The Journal report points out that, historically, intelligence officials have held back information about how spies gather information, but in those cases, the information was not held back due to concerns over the president’s trustworthiness.

In January, Sen. Charles Schumer, D-N.Y., took on Trump over his criticism of the intelligence service.

"Let me tell you, you take on the intelligence community, they have six ways from Sunday at getting back at you," Schumer told MSNBC. “So even for a practical, supposedly hard-nosed businessman, he’s being really dumb to do this.” 

The Office of the Director of National Intelligence denied the accusation late Wednesday that intelligence officials were withholding information from Trump.

"Any suggestion that the U.S. intelligence community is withholding information and not providing the best possible intelligence to the president and his national security team is not true."

The Week magazine published an article Tuesday about how America’s spies "took down Michael Flynn." 

Damon Linker, a senior correspondent, wrote, “These leaks are an enormous problem. And in a less polarized context, they would be recognized immediately for what they clearly are: an effort to manipulate public opinion for the sake of achieving a desired political outcome. It's weaponized spin.”

Flynn's ouster was a blow to a White House struggling to find its footing in Trump's first weeks in office.

The questions about Russia only deepened late Tuesday when The New York Times reported that U.S. agencies had intercepted phone calls last year between Russian intelligence officials and members of Trump's 2016 campaign team.

Current and former U.S. officials who spoke to the Times anonymously said they found no evidence that the Trump campaign was working with the Russians on hacking or other efforts to influence the election.

Rep. Jason Chaffetz, chairman of the House Oversight Committee, told Fox News on Wednesday that he had sent a letter to the Justice Department's inspector general urging it to investigate the leaks that led to Flynn's removal.

Flynn maintained for weeks that he had not discussed U.S. sanctions in his conversations with Russia's ambassador. He later conceded that the topic may have come up.

Still, reports that there is a divide between Trump and his spies is concerning.

A White House official told The Journal that there is no information “that leads us to believe that this is an accurate account of what is actually happening.”

The Week linked to a report in Bloomberg that said, “Normally intercepts of U.S. officials and citizens are some of the most tightly held government secrets. This is for good reason. Selectively disclosing details of private conversations monitored by the FBI or NSA gives the permanent state the power to destroy reputations from the cloak of anonymity. This is what police states do.”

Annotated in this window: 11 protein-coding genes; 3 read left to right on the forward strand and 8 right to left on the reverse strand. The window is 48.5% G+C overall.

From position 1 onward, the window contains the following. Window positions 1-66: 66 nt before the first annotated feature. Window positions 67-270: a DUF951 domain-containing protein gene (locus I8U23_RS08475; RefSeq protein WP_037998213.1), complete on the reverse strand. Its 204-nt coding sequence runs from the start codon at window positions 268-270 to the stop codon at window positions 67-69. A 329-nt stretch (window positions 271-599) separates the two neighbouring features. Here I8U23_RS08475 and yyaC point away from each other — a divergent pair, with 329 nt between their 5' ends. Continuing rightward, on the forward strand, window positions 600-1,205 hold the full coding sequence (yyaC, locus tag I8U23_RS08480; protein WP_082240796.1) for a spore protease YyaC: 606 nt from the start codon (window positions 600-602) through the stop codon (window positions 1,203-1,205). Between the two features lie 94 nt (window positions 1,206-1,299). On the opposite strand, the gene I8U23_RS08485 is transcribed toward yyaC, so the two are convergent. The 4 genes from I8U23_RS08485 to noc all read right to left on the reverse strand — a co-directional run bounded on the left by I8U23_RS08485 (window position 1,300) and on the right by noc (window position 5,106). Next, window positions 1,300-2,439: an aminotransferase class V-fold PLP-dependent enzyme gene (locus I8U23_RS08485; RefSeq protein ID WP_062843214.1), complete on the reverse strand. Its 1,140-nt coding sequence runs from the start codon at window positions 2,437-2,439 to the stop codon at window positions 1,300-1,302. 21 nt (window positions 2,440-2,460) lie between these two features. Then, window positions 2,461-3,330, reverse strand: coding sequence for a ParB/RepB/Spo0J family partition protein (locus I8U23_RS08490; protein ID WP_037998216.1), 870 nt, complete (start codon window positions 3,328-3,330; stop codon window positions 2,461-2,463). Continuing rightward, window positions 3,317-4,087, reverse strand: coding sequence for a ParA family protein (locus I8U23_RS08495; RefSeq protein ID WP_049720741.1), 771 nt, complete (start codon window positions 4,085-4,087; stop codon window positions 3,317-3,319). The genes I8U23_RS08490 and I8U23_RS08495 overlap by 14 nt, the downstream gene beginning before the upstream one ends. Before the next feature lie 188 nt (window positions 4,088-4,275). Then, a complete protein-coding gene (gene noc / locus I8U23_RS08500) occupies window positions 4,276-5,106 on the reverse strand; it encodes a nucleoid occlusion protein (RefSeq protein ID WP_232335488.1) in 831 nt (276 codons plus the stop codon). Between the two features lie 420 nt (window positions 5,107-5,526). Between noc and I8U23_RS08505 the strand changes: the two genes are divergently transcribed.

Fox News' Catherine Herridge and The Associated Press contributed to this report.


FoxNews.com

Source: http://www.foxnews.com/politics/2017/02/15/us-spies-reportedly-keeping-intelligence-from-trump.html

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Palestinian Assault on Freedoms - Khaled Abu Toameh




by Khaled Abu Toameh

By failing -- or, more accurately, refusing -- to hold the PA accountable for its crackdown on public freedoms, American and European taxpayers actively contribute to the emergence of another Arab dictatorship in the Middle East.

  • The Palestinians seem to be marching towards establishing a regime that is remarkably reminiscent of the despotic and corrupt Arab and Islamic governments.
  • Palestinian professor Abdel Sattar Qassem, who teaches political science at An-Najah University in Nablus, is facing trial for "extending his tongue" against PA President Mahmoud Abbas and other senior PA officials.
  • Many Palestinians used to say that their dream is that one day they would have a free media and democracy like their neighbors in Israel. But thanks to the apathy of the international community, Palestinians have come to learn that if and when they ever have their own state, its role model will not be Israel or any Western democracy, but the regimes of repression that control the Arab and Muslim world.
A novelist, a journalist and a university professor walk into a bar. Sounds like a joke, but it stops being funny when these three figures are the latest victims of the Palestinian Authority's (PA) crackdown on public freedoms, above all, freedom of expression.

The crackdown is yet more proof of the violent intolerance that the Western-funded PA has long shown its critics.

It is also a sad reminder that more than two decades after the foundation of the PA, Palestinians are as far from democracy as ever. In fact, the Palestinians seem to be marching in the opposite direction -- towards establishing a regime that is remarkably reminiscent of the despotic and corrupt Arab and Islamic governments.

PA officials like to boast that Palestinians living under their rule in the West Bank enjoy a great deal of freedom of expression, especially compared to the situation under Hamas in the Gaza Strip. However, a good look at the actions of the PA and its various security branches shows that they are not much different than those enforced by Hamas.

Sometimes it even seems as if the PA and Hamas are competing to see which one of them can most successfully silence critics and cracks down on journalists. This is the sad reality in which Palestinians living under the rule of these two parties have found themselves.

While it is understandable why an extremist Islamic movement like Hamas would seek to muzzle its critics, there is no reason why a PA government funded by Americans and Europeans should not be held accountable for persecuting dissidents and throwing objectors into prison.